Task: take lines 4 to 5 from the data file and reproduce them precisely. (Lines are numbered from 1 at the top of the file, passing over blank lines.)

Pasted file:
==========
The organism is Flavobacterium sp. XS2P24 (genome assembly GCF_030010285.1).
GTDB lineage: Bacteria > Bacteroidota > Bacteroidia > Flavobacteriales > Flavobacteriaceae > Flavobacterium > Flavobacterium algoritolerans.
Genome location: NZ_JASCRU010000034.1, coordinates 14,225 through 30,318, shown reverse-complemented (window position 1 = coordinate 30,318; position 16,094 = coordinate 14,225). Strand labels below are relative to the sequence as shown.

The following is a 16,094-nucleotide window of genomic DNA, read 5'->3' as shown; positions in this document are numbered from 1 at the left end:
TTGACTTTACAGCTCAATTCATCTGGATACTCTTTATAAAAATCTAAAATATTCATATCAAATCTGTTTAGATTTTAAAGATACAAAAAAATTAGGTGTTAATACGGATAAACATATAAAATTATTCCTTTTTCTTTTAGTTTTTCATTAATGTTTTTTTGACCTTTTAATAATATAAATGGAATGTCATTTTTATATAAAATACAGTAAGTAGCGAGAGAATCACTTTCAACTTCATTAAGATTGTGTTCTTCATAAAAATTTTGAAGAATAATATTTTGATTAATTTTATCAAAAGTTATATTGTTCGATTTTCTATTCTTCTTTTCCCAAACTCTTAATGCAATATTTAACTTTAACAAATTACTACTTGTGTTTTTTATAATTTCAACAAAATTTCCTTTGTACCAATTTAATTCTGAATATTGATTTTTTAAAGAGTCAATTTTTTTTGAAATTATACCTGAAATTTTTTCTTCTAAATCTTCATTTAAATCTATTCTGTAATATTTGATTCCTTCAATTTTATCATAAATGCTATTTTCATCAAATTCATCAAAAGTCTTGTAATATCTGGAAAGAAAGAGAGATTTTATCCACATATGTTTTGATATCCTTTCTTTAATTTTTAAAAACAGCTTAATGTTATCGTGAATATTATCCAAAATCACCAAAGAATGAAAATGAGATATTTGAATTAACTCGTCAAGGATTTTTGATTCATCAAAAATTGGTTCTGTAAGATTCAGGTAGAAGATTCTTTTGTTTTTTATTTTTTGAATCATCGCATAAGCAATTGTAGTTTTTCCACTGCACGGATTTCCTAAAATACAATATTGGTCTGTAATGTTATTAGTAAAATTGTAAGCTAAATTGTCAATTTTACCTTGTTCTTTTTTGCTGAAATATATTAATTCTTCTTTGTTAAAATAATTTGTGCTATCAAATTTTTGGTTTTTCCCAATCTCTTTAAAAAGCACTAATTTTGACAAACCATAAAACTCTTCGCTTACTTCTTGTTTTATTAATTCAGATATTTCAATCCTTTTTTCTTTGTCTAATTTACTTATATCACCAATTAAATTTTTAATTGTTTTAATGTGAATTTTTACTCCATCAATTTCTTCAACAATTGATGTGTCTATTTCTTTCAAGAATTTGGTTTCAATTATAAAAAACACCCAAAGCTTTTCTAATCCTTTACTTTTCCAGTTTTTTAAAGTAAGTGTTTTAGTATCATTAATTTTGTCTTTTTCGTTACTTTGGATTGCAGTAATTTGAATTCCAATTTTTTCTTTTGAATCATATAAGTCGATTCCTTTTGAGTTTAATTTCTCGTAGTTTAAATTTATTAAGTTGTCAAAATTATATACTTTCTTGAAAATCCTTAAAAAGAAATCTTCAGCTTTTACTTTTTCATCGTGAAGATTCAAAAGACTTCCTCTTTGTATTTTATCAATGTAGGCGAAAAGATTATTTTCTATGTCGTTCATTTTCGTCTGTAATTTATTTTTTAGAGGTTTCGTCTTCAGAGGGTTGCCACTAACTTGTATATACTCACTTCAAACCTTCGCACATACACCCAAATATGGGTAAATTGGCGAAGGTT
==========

The following is a 16,094-nucleotide window of genomic DNA, read 5'->3' as shown; positions in this document are numbered from 1 at the left end:
TTGACTTTACAGCTCAATTCATCTGGATACTCTTTATAAAAATCTAAAATATTCATATCAAATCTGTTTAGATTTTAAAGATACAAAAAAATTAGGTGTTAATACGGATAAACATATAAAATTATTCCTTTTTCTTTTAGTTTTTCATTAATGTTTTTTTGACCTTTTAATAATATAAATGGAATGTCATTTTTATATAAAATACAGTAAGTAGCGAGAGAATCACTTTCAACTTCATTAAGATTGTGTTCTTCATAAAAATTTTGAAGAATAATATTTTGATTAATTTTATCAAAAGTTATATTGTTCGATTTTCTATTCTTCTTTTCCCAAACTCTTAATGCAATATTTAACTTTAACAAATTACTACTTGTGTTTTTTATAATTTCAACAAAATTTCCTTTGTACCAATTTAATTCTGAATATTGATTTTTTAAAGAGTCAATTTTTTTTGAAATTATACCTGAAATTTTTTCTTCTAAATCTTCATTTAAATCTATTCTGTAATATTTGATTCCTTCAATTTTATCATAAATGCTATTTTCATCAAATTCATCAAAAGTCTTGTAATATCTGGAAAGAAAGAGAGATTTTATCCACATATGTTTTGATATCCTTTCTTTAATTTTTAAAAACAGCTTAATGTTATCGTGAATATTATCCAAAATCACCAAAGAATGAAAATGAGATATTTGAATTAACTCGTCAAGGATTTTTGATTCATCAAAAATTGGTTCTGTAAGATTCAGGTAGAAGATTCTTTTGTTTTTTATTTTTTGAATCATCGCATAAGCAATTGTAGTTTTTCCACTGCACGGATTTCCTAAAATACAATATTGGTCTGTAATGTTATTAGTAAAATTGTAAGCTAAATTGTCAATTTTACCTTGTTCTTTTTTGCTGAAATATATTAATTCTTCTTTGTTAAAATAATTTGTGCTATCAAATTTTTGGTTTTTCCCAATCTCTTTAAAAAGCACTAATTTTGACAAACCATAAAACTCTTCGCTTACTTCTTGTTTTATTAATTCAGATATTTCAATCCTTTTTTCTTTGTCTAATTTACTTATATCACCAATTAAATTTTTAATTGTTTTAATGTGAATTTTTACTCCATCAATTTCTTCAACAATTGATGTGTCTATTTCTTTCAAGAATTTGGTTTCAATTATAAAAAACACCCAAAGCTTTTCTAATCCTTTACTTTTCCAGTTTTTTAAAGTAAGTGTTTTAGTATCATTAATTTTGTCTTTTTCGTTACTTTGGATTGCAGTAATTTGAATTCCAATTTTTTCTTTTGAATCATATAAGTCGATTCCTTTTGAGTTTAATTTCTCGTAGTTTAAATTTATTAAGTTGTCAAAATTATATACTTTCTTGAAAATCCTTAAAAAGAAATCTTCAGCTTTTACTTTTTCATCGTGAAGATTCAAAAGACTTCCTCTTTGTATTTTATCAATGTAGGCGAAAAGATTATTTTCTATGTCGTTCATTTTCGTCTGTAATTTATTTTTTAGAGGTTTCGTCTTCAGAGGGTTGCCACTAACTTGTATATACTCACTTCAAACCTTCGCACATACACCCAAATATGGGTAAATTGGCGAAGGTT